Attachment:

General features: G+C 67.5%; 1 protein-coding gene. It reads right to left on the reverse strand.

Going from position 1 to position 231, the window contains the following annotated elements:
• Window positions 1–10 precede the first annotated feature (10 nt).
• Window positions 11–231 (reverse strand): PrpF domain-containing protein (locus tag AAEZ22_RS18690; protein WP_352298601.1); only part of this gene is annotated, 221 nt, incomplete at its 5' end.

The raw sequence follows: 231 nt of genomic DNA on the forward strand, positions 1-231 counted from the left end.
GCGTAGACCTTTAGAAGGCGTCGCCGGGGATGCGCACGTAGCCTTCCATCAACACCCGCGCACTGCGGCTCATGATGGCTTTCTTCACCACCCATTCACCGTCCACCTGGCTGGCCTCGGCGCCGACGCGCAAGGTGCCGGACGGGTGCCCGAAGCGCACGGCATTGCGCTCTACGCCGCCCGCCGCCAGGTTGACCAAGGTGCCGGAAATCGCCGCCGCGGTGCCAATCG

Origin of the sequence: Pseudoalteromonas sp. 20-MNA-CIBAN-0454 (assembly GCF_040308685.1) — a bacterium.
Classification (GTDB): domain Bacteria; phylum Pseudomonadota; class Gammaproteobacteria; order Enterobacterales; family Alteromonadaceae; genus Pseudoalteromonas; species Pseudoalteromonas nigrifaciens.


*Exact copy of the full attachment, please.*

General features: G+C 67.5%; 1 protein-coding gene. It reads right to left on the reverse strand.

Going from position 1 to position 231, the window contains the following annotated elements:
• Window positions 1–10 precede the first annotated feature (10 nt).
• Window positions 11–231 (reverse strand): PrpF domain-containing protein (locus tag AAEZ22_RS18690; protein WP_352298601.1); only part of this gene is annotated, 221 nt, incomplete at its 5' end.

The raw sequence follows: 231 nt of genomic DNA on the forward strand, positions 1-231 counted from the left end.
GCGTAGACCTTTAGAAGGCGTCGCCGGGGATGCGCACGTAGCCTTCCATCAACACCCGCGCACTGCGGCTCATGATGGCTTTCTTCACCACCCATTCACCGTCCACCTGGCTGGCCTCGGCGCCGACGCGCAAGGTGCCGGACGGGTGCCCGAAGCGCACGGCATTGCGCTCTACGCCGCCCGCCGCCAGGTTGACCAAGGTGCCGGAAATCGCCGCCGCGGTGCCAATCG

Origin of the sequence: Pseudoalteromonas sp. 20-MNA-CIBAN-0454 (assembly GCF_040308685.1) — a bacterium.
Classification (GTDB): domain Bacteria; phylum Pseudomonadota; class Gammaproteobacteria; order Enterobacterales; family Alteromonadaceae; genus Pseudoalteromonas; species Pseudoalteromonas nigrifaciens.